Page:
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The magical erasure of disabled characters in fantasy fiction

Paranormal and fantasy author Steff Green asks: why the hell is it that characters with disabilities either have to be super heroes, or super villains? Can’t they just be characters with disabilities?

Blinded by a mysterious illness at the age of 25, James Holman set out on foot to circumnavigate the globe. Armed with only a few coins in his purse and a short stick he rapped against the ground (he used the echoes to discern his surrounds), in the early 1800s he became the first man to walk around the entire globe on foot.

I discovered Holman’s travel diaries in the university library while trying to distract myself from yet another essay on ancient Greek pottery. Instantly he became my new hero. As someone born with a rare genetic condition rendering me legally blind, I recognised in Holman’s words a fellow curious soul who longed to discern the world and all its myriad of experiences. This man’s account of his audacious adventures through Europe, Russia, Siberia, China, and even as far as Australia fuelled my own longing for travel.

Fast forward to 2009. I traveled around Europe. In England, I visited train museums and heritage railways with my husband and became enamoured with the Industrial Revolution and the impact of train travel. So much of what the Georgians and early Victorians experienced mirrored our own actions in this modern technological world. At the same time as all this change was going down, people were looking back, by digging up dinosaurs and discovering ancient tombs and learning that the world had actually never fit their tidy little theories. Those seeds came together to form the basis for my Engine Ward series of fantasy books.

When I started writing the The Sunken, the first of the Engine Ward books, I wanted to explore how technology’s impact on the world could change or reinforce belief systems. What better way to do that than by imagining an alternative Georgian London where dinosaurs had never died out and engineers were so revered that they became the Messiahs of their own religious sects?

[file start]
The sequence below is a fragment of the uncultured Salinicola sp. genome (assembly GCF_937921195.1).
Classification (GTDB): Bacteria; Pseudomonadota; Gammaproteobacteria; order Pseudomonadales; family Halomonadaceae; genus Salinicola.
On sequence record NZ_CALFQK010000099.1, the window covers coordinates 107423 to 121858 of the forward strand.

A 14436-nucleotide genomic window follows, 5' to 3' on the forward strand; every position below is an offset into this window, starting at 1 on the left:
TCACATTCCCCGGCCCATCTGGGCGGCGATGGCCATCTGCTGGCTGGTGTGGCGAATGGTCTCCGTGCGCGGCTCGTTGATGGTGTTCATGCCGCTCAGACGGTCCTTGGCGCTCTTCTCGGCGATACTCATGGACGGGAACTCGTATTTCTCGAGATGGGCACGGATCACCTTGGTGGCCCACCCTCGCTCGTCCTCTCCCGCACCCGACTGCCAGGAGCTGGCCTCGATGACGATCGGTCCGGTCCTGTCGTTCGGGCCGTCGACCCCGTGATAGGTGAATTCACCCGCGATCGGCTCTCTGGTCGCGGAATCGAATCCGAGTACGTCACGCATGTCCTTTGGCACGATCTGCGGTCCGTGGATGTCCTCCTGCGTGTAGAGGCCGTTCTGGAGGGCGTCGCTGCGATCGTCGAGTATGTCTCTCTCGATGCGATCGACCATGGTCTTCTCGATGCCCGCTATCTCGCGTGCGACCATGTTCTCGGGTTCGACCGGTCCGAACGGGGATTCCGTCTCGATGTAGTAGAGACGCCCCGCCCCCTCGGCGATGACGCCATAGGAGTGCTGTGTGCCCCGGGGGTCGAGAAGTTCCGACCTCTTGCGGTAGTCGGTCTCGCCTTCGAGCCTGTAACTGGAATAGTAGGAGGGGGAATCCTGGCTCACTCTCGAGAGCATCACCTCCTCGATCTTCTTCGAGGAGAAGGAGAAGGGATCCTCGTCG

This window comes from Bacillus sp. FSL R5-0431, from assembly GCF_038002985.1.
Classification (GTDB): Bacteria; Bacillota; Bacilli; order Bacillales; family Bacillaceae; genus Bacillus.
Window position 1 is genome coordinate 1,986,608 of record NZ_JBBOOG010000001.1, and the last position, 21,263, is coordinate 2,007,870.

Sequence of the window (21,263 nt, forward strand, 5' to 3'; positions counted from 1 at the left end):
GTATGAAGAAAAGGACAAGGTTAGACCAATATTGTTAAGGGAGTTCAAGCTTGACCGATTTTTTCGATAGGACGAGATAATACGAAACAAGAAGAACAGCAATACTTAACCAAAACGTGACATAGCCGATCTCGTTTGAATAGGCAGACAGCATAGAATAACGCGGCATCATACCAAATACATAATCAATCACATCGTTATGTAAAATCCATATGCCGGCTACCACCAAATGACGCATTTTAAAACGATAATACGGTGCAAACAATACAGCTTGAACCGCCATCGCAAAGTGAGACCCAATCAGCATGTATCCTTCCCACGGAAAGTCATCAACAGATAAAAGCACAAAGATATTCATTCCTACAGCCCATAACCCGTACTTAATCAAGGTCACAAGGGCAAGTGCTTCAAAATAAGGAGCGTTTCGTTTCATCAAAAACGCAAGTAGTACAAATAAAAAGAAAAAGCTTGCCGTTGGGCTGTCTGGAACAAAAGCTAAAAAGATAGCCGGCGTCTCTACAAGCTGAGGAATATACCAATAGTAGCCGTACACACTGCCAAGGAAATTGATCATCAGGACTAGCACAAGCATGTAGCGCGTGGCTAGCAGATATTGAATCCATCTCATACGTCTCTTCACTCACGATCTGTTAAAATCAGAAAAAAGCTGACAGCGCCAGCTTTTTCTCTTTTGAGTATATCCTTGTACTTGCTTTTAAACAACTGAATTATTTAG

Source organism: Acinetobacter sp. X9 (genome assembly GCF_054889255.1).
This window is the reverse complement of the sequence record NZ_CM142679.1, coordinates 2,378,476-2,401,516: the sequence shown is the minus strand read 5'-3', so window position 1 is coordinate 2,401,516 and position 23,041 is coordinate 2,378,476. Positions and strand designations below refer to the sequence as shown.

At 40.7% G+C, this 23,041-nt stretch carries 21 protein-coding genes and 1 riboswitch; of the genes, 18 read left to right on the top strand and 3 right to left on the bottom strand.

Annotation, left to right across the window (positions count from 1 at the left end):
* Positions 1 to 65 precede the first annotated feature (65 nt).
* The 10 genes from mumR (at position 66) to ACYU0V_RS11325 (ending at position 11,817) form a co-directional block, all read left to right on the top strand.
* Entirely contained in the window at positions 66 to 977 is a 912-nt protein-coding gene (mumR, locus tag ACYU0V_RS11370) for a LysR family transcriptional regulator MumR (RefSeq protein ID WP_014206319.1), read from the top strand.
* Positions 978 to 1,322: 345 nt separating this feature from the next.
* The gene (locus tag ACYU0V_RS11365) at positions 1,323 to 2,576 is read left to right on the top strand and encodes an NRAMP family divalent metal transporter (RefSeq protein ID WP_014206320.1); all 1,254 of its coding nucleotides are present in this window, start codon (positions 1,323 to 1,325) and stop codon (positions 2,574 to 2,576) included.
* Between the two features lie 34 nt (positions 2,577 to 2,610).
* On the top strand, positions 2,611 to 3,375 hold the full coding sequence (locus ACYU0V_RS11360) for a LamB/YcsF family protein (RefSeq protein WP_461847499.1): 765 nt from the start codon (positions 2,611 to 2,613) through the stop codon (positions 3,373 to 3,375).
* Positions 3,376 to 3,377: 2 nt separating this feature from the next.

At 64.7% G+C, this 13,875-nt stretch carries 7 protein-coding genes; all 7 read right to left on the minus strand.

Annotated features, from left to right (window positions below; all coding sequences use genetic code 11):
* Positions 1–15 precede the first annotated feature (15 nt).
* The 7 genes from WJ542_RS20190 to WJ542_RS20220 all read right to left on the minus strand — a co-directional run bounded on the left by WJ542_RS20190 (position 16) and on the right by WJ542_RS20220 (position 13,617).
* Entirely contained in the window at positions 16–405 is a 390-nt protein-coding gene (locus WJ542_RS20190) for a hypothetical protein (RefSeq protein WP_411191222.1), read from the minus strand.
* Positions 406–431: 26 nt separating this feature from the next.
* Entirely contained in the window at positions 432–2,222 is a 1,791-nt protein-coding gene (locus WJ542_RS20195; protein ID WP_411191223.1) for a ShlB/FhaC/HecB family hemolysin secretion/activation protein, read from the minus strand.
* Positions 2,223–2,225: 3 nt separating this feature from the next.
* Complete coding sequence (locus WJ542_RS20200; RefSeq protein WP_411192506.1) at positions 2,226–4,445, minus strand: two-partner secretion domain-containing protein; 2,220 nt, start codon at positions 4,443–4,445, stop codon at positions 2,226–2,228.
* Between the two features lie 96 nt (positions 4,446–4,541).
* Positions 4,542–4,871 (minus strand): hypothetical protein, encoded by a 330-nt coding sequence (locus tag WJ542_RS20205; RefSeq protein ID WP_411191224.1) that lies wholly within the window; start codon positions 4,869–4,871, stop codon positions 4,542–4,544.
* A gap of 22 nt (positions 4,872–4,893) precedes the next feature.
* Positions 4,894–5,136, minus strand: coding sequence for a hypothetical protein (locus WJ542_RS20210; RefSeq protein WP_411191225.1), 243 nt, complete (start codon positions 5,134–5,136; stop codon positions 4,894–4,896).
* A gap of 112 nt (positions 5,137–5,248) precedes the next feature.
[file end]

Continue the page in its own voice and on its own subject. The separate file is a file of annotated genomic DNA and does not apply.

James Holman

I populated the cast with characters drawn directly from history, plopping down famous engineers and thinkers like Isambard Brunel, George Stevenson, Ada Byron and Charles Babbage and trying to imagine what would become of them in this new world. Holman’s story ultimately worked its way into the narrative. How could I write an alternate story of Georgian England and not include my hero?

The thing with books and characters is that they sometimes run away with you. When you’re writing historical fantasy, this is even more so. A character is practically created already. You can read their own words and immerse yourself in their mind. Then, you throw some dinosaurs at them and see how they react.

When their life diverges from documented history into your new, imagined timeline, and their new choices and consequences begin to stack up, you can end up with a character who is vastly different from their historical context. And when that particular character also has a disability, the difference can become even more marked, and sometimes not in a good way.

In literature – and particularly fantasy – disability is often used as an overt symbol. Nowhere is this more true than with blind characters, who abound in the genre in often problematic ways. It’s hard to escape the convenient symbolism of “blindness” – which can denote a mental or spiritual block, as well as an ability to “see” through what blinds others. How many times does the wayward traveller visit with a blind man who offers wisdom? The only time blindness is not a symbol for wisdom, is when it is a symbol for ultimate evil. Blind characters are greedy, scheming and determined to make the world pay.